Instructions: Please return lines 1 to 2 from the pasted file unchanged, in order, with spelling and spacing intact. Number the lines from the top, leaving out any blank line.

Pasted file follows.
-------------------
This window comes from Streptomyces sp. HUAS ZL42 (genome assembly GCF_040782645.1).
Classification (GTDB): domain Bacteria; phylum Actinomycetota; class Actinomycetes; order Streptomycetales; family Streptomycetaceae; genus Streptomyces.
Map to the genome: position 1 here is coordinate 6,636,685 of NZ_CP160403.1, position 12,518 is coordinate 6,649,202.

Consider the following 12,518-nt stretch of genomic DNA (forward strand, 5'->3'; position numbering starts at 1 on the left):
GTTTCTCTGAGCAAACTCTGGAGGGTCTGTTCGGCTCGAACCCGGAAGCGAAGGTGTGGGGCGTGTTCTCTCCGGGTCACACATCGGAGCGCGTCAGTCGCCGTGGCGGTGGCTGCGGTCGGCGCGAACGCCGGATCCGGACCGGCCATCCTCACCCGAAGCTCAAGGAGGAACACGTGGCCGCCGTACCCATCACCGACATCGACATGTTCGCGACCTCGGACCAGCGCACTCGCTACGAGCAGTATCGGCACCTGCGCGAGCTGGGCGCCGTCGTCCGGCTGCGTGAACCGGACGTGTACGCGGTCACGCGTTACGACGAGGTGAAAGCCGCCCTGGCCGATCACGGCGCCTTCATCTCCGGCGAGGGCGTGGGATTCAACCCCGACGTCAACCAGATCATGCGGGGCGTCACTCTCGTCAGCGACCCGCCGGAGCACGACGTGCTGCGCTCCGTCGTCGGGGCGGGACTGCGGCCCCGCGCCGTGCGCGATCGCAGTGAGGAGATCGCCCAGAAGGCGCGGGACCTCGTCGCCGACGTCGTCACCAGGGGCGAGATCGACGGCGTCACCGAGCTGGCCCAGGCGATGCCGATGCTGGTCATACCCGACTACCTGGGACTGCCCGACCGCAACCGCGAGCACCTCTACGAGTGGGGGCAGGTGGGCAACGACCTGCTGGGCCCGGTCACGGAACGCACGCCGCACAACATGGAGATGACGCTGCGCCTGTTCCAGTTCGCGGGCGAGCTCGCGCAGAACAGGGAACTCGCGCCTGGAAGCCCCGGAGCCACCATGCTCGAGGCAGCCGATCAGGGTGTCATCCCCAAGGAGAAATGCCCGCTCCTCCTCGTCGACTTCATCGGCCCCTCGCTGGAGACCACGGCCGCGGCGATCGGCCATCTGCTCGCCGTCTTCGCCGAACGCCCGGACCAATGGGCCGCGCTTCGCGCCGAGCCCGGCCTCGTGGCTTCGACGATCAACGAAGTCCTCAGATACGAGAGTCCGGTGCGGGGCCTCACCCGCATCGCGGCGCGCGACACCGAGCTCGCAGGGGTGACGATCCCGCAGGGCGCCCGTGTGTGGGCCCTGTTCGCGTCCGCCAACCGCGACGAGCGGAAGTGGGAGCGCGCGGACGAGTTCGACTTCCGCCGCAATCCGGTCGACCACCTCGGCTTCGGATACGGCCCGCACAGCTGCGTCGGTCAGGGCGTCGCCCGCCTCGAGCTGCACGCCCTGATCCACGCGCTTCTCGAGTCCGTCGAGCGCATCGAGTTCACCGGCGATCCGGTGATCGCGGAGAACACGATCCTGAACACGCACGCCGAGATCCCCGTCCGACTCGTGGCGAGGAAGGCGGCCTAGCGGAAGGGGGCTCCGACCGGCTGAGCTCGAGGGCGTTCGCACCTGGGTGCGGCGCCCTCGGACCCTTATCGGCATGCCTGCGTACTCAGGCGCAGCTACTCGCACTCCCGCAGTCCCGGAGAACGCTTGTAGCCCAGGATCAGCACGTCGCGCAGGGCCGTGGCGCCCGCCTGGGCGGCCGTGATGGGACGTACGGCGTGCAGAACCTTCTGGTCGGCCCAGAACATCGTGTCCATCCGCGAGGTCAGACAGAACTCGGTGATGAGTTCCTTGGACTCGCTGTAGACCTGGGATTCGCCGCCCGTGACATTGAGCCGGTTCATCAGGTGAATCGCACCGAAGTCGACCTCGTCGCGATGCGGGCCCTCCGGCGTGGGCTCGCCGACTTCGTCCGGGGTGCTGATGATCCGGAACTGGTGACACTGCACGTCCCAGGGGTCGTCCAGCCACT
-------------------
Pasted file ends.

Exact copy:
This window comes from Streptomyces sp. HUAS ZL42 (genome assembly GCF_040782645.1).
Classification (GTDB): domain Bacteria; phylum Actinomycetota; class Actinomycetes; order Streptomycetales; family Streptomycetaceae; genus Streptomyces.